The Christian Science Monitor recently launched its new publication, Passcode, which will cover digital security and privacy in today’s hectic technology age. Thanks to the Publicity Club of New England, the March Communications team had the opportunity to meet with members of the Passcode editorial team on a snowy February night here in Boston, where we got a glimpse into their backgrounds, interests, and vision for the publication.
Some of Passcode’s new editorial team have been writing for the Christian Science Monitor for years. After seeing an uptick in stories on cybersecurity, breaches, and digital privacy, largely covered by trade and business press, they realized the opportunities in that space. Thus, Passcode was born, right here in Boston.
Targeting the Topic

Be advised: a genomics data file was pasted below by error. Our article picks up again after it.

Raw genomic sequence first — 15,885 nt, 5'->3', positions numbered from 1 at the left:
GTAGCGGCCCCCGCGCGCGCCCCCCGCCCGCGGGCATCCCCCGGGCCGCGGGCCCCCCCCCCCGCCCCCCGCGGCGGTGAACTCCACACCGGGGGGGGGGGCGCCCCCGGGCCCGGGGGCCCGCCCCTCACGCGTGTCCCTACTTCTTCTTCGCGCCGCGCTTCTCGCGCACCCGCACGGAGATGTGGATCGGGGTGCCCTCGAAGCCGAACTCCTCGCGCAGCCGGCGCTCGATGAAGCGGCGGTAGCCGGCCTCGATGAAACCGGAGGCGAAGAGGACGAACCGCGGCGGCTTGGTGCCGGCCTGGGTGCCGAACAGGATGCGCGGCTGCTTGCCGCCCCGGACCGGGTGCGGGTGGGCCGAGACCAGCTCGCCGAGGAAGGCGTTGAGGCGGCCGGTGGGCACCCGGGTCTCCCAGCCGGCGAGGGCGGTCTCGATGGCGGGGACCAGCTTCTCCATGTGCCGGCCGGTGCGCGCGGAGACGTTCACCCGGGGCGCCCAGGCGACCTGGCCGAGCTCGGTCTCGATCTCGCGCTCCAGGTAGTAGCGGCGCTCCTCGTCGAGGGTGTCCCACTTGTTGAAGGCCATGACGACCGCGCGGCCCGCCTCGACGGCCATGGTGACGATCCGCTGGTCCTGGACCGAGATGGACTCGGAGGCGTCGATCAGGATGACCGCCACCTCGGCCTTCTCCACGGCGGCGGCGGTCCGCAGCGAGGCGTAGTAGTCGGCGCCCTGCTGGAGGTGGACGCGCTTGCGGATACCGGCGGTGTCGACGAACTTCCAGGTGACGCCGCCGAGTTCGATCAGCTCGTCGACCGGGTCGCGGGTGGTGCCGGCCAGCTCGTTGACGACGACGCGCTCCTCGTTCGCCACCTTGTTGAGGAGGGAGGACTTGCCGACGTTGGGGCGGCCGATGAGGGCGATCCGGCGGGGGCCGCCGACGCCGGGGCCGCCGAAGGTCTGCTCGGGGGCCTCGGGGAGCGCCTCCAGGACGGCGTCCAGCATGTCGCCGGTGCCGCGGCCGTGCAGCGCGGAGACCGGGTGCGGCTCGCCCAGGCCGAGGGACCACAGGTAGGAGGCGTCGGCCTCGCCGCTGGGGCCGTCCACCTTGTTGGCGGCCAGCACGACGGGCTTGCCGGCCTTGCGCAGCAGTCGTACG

As a tech PR pro who works day-to-day with numerous journalists covering a broad variety of topics, it was interesting to hear why these particular journalists wanted to start a dedicated section for this subject matter. For many PR professionals, it is often difficult to pinpoint a publication’s focus if there are too many topics flying around the welcome page. We appreciated the drive this team had to break out and start this new section at the Monitor to meet a public need, especially in these challenging times for journalism.
Bridging the Gap
It was also refreshing that the Passcode team wanted to proactively meet with members of the PR world for a dynamic conversation, to listen and provide feedback on the client stories we want to tell. In return we enjoyed hearing about what works for them, what their initiatives are, what they need from us, what they want to cover, and ultimately, how we can forge a strong bond with them.
Meeting a Public Need
Passcode is doing an admirable job catering to its readers and partnering with the PR world to foster beneficial relationships. We look forward to seeing how more publications adapt to meet the changing needs of their readers, as well as the ever-evolving journalism industry.
This post was first published by Lisa Sorrentino on March Communications’ blog PR Nonsense.